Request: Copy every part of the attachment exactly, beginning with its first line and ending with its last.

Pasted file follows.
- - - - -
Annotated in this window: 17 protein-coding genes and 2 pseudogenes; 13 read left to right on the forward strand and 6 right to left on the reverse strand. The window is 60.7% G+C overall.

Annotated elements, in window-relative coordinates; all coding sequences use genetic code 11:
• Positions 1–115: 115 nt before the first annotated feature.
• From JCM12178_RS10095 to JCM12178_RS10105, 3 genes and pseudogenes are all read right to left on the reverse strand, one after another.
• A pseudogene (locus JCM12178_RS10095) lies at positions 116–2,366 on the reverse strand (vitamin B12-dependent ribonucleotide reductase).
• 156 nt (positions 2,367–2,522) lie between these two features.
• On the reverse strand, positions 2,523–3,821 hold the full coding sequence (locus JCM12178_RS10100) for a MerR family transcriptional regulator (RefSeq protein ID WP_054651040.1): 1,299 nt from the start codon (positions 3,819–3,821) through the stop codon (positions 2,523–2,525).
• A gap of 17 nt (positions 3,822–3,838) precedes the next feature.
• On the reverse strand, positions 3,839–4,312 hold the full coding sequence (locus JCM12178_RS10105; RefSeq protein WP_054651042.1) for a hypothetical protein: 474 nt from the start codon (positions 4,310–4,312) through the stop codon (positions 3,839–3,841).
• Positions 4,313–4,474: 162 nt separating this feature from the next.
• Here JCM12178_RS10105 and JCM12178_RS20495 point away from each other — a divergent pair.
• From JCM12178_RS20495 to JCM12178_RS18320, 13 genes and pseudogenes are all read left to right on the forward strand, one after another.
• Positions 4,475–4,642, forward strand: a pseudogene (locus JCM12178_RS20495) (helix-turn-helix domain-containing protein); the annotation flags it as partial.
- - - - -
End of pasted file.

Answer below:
Annotated in this window: 17 protein-coding genes and 2 pseudogenes; 13 read left to right on the forward strand and 6 right to left on the reverse strand. The window is 60.7% G+C overall.

Annotated elements, in window-relative coordinates; all coding sequences use genetic code 11:
• Positions 1–115: 115 nt before the first annotated feature.
• From JCM12178_RS10095 to JCM12178_RS10105, 3 genes and pseudogenes are all read right to left on the reverse strand, one after another.
• A pseudogene (locus JCM12178_RS10095) lies at positions 116–2,366 on the reverse strand (vitamin B12-dependent ribonucleotide reductase).
• 156 nt (positions 2,367–2,522) lie between these two features.
• On the reverse strand, positions 2,523–3,821 hold the full coding sequence (locus JCM12178_RS10100) for a MerR family transcriptional regulator (RefSeq protein ID WP_054651040.1): 1,299 nt from the start codon (positions 3,819–3,821) through the stop codon (positions 2,523–2,525).
• A gap of 17 nt (positions 3,822–3,838) precedes the next feature.
• On the reverse strand, positions 3,839–4,312 hold the full coding sequence (locus JCM12178_RS10105; RefSeq protein WP_054651042.1) for a hypothetical protein: 474 nt from the start codon (positions 4,310–4,312) through the stop codon (positions 3,839–3,841).
• Positions 4,313–4,474: 162 nt separating this feature from the next.
• Here JCM12178_RS10105 and JCM12178_RS20495 point away from each other — a divergent pair.
• From JCM12178_RS20495 to JCM12178_RS18320, 13 genes and pseudogenes are all read left to right on the forward strand, one after another.
• Positions 4,475–4,642, forward strand: a pseudogene (locus JCM12178_RS20495) (helix-turn-helix domain-containing protein); the annotation flags it as partial.